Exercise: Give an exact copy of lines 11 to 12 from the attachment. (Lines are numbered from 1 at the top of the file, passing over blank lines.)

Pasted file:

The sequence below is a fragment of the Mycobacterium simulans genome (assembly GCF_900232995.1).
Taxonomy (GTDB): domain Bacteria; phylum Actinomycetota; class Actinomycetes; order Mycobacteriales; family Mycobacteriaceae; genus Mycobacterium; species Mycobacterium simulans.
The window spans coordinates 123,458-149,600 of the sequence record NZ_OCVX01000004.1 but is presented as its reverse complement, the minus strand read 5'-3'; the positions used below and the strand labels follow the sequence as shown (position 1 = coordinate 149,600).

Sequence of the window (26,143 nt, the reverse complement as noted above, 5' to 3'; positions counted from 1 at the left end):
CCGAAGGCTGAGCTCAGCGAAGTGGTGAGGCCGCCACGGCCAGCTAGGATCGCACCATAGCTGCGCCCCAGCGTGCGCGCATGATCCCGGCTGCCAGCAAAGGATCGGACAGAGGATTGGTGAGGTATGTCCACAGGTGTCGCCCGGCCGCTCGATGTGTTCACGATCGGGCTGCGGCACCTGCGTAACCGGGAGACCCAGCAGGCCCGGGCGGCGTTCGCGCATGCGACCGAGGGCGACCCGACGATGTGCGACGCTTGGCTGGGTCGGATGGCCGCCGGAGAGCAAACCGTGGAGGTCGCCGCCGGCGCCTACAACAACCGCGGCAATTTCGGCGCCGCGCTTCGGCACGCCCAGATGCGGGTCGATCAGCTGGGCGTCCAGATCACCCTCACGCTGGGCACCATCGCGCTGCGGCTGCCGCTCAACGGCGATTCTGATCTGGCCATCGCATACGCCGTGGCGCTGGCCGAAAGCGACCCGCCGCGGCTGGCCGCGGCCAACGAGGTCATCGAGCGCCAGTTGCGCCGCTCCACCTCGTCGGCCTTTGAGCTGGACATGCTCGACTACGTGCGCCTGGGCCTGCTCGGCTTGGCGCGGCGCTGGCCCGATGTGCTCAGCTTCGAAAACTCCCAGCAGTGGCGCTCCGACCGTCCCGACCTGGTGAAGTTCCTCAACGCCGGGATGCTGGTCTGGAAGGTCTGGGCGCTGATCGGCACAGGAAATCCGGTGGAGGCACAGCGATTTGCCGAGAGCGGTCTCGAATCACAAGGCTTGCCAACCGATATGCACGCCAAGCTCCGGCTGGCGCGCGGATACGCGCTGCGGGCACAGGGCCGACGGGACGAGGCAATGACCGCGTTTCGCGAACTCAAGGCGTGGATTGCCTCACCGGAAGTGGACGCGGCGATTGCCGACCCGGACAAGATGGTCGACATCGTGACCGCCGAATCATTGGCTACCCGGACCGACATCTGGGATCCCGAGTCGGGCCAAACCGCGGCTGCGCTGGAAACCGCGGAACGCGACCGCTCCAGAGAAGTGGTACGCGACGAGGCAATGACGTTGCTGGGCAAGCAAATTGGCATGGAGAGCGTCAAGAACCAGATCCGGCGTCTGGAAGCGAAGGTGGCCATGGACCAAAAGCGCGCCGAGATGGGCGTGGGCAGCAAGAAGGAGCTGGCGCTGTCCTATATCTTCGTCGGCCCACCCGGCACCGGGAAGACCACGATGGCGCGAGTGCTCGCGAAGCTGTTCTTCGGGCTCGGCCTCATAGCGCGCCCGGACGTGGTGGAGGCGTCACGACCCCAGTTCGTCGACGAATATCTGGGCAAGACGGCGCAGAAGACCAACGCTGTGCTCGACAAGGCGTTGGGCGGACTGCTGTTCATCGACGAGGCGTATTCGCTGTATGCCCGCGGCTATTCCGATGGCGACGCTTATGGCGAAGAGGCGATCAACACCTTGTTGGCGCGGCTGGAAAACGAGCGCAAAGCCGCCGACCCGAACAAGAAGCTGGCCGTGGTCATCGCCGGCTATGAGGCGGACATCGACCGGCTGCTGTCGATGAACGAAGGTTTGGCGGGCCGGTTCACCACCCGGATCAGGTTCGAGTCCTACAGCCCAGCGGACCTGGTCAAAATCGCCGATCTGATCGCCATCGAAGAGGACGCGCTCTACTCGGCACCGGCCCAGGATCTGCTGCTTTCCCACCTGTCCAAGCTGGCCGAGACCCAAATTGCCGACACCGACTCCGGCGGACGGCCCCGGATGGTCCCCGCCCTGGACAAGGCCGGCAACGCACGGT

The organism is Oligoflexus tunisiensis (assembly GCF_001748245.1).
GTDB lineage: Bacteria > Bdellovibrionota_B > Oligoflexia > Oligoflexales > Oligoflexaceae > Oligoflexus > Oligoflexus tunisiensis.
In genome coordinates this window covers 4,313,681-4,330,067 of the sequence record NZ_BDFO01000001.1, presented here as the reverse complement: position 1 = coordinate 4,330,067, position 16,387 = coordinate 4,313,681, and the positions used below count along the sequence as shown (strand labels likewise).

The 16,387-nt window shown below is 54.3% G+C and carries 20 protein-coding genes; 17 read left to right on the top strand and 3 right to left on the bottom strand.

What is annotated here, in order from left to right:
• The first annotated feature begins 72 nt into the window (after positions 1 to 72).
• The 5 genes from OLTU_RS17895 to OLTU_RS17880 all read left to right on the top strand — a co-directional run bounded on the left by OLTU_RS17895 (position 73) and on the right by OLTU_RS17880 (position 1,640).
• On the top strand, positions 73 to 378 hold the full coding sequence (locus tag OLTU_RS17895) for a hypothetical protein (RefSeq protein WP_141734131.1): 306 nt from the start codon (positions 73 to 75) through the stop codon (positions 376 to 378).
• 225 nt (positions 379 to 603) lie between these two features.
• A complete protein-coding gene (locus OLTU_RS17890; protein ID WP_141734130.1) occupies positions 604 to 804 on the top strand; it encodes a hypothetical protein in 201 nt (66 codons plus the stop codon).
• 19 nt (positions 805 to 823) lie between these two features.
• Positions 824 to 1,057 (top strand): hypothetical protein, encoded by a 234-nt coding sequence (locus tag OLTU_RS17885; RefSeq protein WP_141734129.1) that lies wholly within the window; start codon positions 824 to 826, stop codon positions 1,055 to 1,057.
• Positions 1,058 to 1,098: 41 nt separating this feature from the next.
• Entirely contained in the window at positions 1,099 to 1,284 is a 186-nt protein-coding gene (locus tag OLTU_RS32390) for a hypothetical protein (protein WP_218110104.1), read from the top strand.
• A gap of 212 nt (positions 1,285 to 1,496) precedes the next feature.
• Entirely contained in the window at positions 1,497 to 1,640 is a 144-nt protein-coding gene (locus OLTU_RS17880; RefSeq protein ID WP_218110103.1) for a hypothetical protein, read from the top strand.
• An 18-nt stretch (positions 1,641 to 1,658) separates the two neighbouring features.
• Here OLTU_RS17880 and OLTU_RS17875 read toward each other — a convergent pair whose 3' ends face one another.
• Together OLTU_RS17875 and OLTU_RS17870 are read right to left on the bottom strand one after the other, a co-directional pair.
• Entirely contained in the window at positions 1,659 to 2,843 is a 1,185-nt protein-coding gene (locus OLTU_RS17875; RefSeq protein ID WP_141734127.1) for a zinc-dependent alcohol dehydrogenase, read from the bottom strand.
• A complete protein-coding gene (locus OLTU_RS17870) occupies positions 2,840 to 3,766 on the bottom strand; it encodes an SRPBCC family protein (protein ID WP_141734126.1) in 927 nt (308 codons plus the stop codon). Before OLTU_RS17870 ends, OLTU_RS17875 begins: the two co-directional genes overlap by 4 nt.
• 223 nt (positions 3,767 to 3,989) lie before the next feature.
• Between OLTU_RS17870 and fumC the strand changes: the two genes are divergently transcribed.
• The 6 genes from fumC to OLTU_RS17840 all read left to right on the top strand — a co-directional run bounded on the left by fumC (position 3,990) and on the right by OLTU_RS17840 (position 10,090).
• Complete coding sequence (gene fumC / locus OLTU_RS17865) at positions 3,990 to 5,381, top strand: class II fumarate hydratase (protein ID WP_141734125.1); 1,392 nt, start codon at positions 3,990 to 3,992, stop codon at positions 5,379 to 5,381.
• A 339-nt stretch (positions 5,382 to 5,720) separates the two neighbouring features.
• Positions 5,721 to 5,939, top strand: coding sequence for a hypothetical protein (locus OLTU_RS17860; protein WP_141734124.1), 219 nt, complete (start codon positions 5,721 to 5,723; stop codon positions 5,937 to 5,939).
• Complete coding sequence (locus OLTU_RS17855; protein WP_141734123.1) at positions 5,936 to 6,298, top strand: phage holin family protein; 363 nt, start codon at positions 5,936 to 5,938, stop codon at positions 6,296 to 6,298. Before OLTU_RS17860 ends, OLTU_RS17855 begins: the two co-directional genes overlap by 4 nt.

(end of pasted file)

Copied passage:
• The first annotated feature begins 72 nt into the window (after positions 1 to 72).
• The 5 genes from OLTU_RS17895 to OLTU_RS17880 all read left to right on the top strand — a co-directional run bounded on the left by OLTU_RS17895 (position 73) and on the right by OLTU_RS17880 (position 1,640).